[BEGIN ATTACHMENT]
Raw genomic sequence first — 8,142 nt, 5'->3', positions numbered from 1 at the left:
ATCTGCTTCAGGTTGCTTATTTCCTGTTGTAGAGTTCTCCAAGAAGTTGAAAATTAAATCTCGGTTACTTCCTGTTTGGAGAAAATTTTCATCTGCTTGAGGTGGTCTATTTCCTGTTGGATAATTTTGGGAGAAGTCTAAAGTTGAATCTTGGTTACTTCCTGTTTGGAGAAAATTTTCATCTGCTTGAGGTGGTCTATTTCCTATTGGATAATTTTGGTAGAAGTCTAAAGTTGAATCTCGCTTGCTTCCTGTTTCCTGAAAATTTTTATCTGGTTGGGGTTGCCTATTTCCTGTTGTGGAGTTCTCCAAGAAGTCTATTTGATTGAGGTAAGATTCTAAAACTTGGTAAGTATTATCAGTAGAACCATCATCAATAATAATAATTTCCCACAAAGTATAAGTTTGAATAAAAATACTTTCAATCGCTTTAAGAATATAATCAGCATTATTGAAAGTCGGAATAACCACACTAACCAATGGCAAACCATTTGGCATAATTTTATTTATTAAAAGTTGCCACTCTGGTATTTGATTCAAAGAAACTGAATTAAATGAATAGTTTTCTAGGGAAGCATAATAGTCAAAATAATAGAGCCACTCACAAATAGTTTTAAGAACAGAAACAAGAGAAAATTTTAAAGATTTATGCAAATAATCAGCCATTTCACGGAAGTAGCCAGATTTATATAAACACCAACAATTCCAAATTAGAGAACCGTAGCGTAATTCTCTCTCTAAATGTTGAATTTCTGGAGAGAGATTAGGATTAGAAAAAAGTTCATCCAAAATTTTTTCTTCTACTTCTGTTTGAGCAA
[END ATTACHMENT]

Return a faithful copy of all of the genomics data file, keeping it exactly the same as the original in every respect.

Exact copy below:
Raw genomic sequence first — 8,142 nt, 5'->3', positions numbered from 1 at the left:
ATCTGCTTCAGGTTGCTTATTTCCTGTTGTAGAGTTCTCCAAGAAGTTGAAAATTAAATCTCGGTTACTTCCTGTTTGGAGAAAATTTTCATCTGCTTGAGGTGGTCTATTTCCTGTTGGATAATTTTGGGAGAAGTCTAAAGTTGAATCTTGGTTACTTCCTGTTTGGAGAAAATTTTCATCTGCTTGAGGTGGTCTATTTCCTATTGGATAATTTTGGTAGAAGTCTAAAGTTGAATCTCGCTTGCTTCCTGTTTCCTGAAAATTTTTATCTGGTTGGGGTTGCCTATTTCCTGTTGTGGAGTTCTCCAAGAAGTCTATTTGATTGAGGTAAGATTCTAAAACTTGGTAAGTATTATCAGTAGAACCATCATCAATAATAATAATTTCCCACAAAGTATAAGTTTGAATAAAAATACTTTCAATCGCTTTAAGAATATAATCAGCATTATTGAAAGTCGGAATAACCACACTAACCAATGGCAAACCATTTGGCATAATTTTATTTATTAAAAGTTGCCACTCTGGTATTTGATTCAAAGAAACTGAATTAAATGAATAGTTTTCTAGGGAAGCATAATAGTCAAAATAATAGAGCCACTCACAAATAGTTTTAAGAACAGAAACAAGAGAAAATTTTAAAGATTTATGCAAATAATCAGCCATTTCACGGAAGTAGCCAGATTTATATAAACACCAACAATTCCAAATTAGAGAACCGTAGCGTAATTCTCTCTCTAAATGTTGAATTTCTGGAGAGAGATTAGGATTAGAAAAAAGTTCATCCAAAATTTTTTCTTCTACTTCTGTTTGAGCAA